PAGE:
My dear friends Sylvia and Ann have come to my home each summer since Steve’s death — true and faithful friends who radiate the love of Christ. Each year we renew our friendship through tears and laughter and prayer. I am blessed by their seeking hearts, hungry for God, and by their unselfish husbands who give them up, knowing what this time means to us all. Again, this year, they helped me in both spiritual and practical ways. (Ann and Sylvia gave me the necklace I’m wearing from the Holy Land that says. “I am my beloved and my beloved is mine.” Then they took me shopping because “my wardrobe looked a little tired.”) I love them so! What a gift from God friendship in the Lord can be.
In my deep woods, Ann’s cell phone didn’t have a signal, so my friend Linda took my house phone to Ann’s room and plunked it down on the bedside table for her to use. The next day, Ann picked it up to make a call. But she accidentally grabbed the Roku television remote that was sitting next to it. When Ann came down the hall carrying the remote, and telling us she couldn’t get the phone to work, Sylvia and I collapsed in laughter! (We actually have a history of being technically challenged and I could regale you with stories about any one of us or all three of us together!) But in this particular episode, I saw a great illustration for the cursing psalms.
We must use an instrument in the way the creator of that instrument intended it to be used. Otherwise it definitely will fail and frustrate us.
Tim Keller gives a wonderful message on Genesis 1 in which he explains that this chapter is misinterpreted because people are asking a question of it that the Creator never intended for it to answer. They ask “How was the world created” as if the genre of Genesis 1 was a scientific treatise. Instead, because the genre of Genesis 2 is poetry, the question is going to be philosophical. The question Genesis 1 asks is “Why was the world (and man) created?” And the answer is to glorify God — for everything He does is good, is good, is good.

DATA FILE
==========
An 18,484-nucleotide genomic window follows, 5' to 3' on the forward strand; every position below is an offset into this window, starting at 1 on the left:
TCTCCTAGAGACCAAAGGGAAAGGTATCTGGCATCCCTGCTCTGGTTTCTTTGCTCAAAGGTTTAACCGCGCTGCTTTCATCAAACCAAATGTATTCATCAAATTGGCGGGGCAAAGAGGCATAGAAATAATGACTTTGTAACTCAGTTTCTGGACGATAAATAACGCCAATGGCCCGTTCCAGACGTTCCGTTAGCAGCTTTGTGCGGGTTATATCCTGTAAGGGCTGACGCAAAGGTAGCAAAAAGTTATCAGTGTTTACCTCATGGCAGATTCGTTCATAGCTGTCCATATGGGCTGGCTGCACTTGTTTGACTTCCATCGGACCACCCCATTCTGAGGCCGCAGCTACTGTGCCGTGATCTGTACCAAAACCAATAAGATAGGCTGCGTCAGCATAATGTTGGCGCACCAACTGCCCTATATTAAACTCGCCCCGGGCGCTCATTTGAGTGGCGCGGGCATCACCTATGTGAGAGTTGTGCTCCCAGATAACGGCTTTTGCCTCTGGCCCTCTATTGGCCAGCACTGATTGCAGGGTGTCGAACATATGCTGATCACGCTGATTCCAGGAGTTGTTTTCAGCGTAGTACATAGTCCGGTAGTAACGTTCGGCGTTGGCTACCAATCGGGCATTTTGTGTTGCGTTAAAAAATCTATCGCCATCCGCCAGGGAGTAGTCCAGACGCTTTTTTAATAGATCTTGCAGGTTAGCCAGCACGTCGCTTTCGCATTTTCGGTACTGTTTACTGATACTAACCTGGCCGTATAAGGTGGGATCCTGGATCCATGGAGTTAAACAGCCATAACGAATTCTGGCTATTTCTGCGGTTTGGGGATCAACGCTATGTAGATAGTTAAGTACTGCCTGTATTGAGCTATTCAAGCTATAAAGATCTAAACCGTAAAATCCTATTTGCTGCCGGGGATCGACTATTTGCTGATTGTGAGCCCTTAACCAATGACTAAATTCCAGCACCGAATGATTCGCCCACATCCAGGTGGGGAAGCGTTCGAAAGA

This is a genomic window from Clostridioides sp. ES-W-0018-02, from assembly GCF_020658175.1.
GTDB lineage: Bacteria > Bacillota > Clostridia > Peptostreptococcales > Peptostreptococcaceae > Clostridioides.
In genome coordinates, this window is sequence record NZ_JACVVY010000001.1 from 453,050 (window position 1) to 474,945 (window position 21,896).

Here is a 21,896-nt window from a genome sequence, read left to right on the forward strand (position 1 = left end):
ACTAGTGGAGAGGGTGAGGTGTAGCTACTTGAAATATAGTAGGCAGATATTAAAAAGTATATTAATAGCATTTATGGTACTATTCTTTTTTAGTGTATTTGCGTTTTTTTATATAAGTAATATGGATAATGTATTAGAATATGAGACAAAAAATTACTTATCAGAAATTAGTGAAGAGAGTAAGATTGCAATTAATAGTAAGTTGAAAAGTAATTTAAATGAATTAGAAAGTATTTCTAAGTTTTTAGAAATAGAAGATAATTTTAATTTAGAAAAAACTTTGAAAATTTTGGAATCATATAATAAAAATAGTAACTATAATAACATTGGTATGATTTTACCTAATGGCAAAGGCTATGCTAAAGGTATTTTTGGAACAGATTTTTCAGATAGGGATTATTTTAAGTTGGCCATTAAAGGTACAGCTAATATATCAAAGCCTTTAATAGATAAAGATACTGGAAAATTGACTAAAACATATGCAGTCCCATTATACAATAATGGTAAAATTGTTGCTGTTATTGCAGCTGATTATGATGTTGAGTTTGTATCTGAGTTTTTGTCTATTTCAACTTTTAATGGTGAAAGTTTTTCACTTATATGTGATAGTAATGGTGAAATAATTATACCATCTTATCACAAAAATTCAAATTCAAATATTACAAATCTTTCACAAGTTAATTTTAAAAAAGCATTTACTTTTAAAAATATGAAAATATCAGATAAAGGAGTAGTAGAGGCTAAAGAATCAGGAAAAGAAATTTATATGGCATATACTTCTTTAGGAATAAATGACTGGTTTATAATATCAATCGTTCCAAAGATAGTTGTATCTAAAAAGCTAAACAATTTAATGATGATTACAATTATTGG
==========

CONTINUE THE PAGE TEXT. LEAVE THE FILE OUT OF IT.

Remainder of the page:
So what are we to do with the “cursing or imprecatory psalms,” like Psalm 35, which has the psalmist asking the Lord to have the angel of the Lord chase his enemy down a slippery slope to his destruction? How did our Creator intend us to use these psalms? Are we, indeed, to curse our enemies? It would seem so, upon first reading. But we need to understand the Creator’s purpose for the imprecatory psalms of lament.
USING THE IMPRECATORY PSALMS AS OUR CREATOR MEANT THEM TO BE USED
C. S. Lewis points out in Reflections on the Psalms, we must “not for a moment see all this vindictive hatred as good and pious.” We know that Jesus commands us to love and pray for our enemies, but it isn’t just the New Testament — even the Old Testament tells us not to hate or bear a grudge against our enemies. (See Leviticus 17, 18, 19). So what are we to do with these psalms?
I want to bring you thoughts from some of the best minds and hearts I know, and then this forum is for us to discuss in love and to seek God. He does have a reason He created these psalms, and we must ask Him what it is. But we know, according to the heart of the gospel, it is not to pray curses upon our enemy. So how are we to pray them? I will share what I have learned that does walk in line with the gospel in hopes it will be helpful. I don’t have the complete answer, but I will share with you what I do know.
One of the most helpful illuminations came from Philip Yancey in The Bible Jesus Read. He tells how his friends would tell him to read the psalms when he felt sad or stressed — and he would come across one of the “winteriest” psalms and come away frostily depressed! But then he realize that the psalms are not like other books of the Bible, written from God to man, but instead, this is the prayer journal of the Bible, and it is as if we are looking over the psalmists journal as he laments his real emotions and feelings to God. He is writing what Sara Groves calls “processing songs,” trying to process the injustice and pain in the world and in his life. It is a lament in which he tells God how he feels, honestly, what he desires, honestly — but then, allows God to speak back to him.